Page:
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Thread: Being British XIII

  1. #11
    Seventh Year Gryffindor
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    It depends on who you're insulting and why, I suppose. I'd use 'git', but only 'dolt' when I was being sarcastic; I've never really heard it used elsewhere. 'Idiot', 'loser', 'twit', 'sod' are all words you could use. My dad uses 'wally' when one of us are being stupid, but that's only on humourous occasions. They're all I can really think of at the moment.

    Sarah x


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  2. #12
    Wizengamot Hufflepuff
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    Umm, I use 'muppet' when I'm being humorous.

    There are other mild insults that are more insulting. 'Dolt' is a bit old fashioned, I'd have thought, but maybe it's come back into vogue. 'Twonk' is like a cross between 'twit' and 'plonker'. Plonker is a great 1980's one from a TV series.

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  3. #13
    Angel of Lily
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    Prat and nitwit are two I've heard a lot. They're often quite regional, when I lived futher north I heard eejit a fair bit but now I'm down Derbyshire way the most common one is 'Numpty'.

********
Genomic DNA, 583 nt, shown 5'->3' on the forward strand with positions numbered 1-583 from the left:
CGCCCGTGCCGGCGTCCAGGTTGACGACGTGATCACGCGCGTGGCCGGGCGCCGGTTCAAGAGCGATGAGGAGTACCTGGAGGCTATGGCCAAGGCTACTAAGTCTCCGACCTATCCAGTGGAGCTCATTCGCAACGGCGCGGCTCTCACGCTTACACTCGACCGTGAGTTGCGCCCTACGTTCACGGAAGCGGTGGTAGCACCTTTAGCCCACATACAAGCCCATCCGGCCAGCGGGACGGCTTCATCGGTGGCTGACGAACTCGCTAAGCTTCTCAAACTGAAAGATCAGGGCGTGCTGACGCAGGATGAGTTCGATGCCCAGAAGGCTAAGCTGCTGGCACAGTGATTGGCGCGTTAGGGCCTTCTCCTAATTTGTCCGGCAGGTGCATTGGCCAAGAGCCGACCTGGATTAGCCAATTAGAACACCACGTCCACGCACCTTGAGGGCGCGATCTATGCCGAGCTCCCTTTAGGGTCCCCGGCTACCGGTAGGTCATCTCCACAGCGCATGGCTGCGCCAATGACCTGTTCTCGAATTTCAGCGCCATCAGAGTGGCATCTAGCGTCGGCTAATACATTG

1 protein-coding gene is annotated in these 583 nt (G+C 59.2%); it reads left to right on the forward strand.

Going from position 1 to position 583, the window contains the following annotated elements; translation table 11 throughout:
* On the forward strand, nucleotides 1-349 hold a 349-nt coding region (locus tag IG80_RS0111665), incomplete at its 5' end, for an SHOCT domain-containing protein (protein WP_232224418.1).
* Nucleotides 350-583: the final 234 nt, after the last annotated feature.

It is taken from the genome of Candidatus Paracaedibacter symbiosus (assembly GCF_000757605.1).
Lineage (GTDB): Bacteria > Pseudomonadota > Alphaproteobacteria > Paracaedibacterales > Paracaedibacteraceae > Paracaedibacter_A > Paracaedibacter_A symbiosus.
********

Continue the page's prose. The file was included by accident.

4. #14
    Serinah
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    slang for police

    What would a British person call a police station?
    One of my professors said that a police officer could be caller a bear, a female officer was a mama bear and police station was a bear den? Police helicopter was supposed to be a flying bear.

    Is it rubbish or can I trust this professor for once?
    I know that policemen are called bobbies and pigs. Is there any more slang words for police?

    Thank you in advance.

  5. #15
    Seventh Year Gryffindor
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    Serinah- I have never heard a police station referred to as a bear, or any of the rest of it. I've never heard a police officer being specifically called a 'pig'- it's just a generic insult. Also bobby is very old-fashioned and normally used in quite a self conscious way. I can't think of any slang words for police officers but they are generally not very well-thought of (at least at the moment). Hope that helps.

    Can I also ask- when did the word 'dumped' enter into British slang? I think it's an americanism but we use it all the time now. I was just wondering if characters in the seventies would and if not what would they say instead? Also I need some slang words for getting drunk, again for the seventies? And help would be great!
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  6. #16
    Serinah
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    slang words for police

    Thanks, Welshdevondragon, it is just as I always suspected - never trust an old professor. I'll just got with some generic insult then.

  7. #17
    Wizengamot Hufflepuff
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    Can I also ask- when did the word 'dumped' enter into British slang? I think it's an americanism but we use it all the time now. I was just wondering if characters in the seventies would and if not what would they say instead? Also I need some slang words for getting drunk, again for the seventies? And help would be great!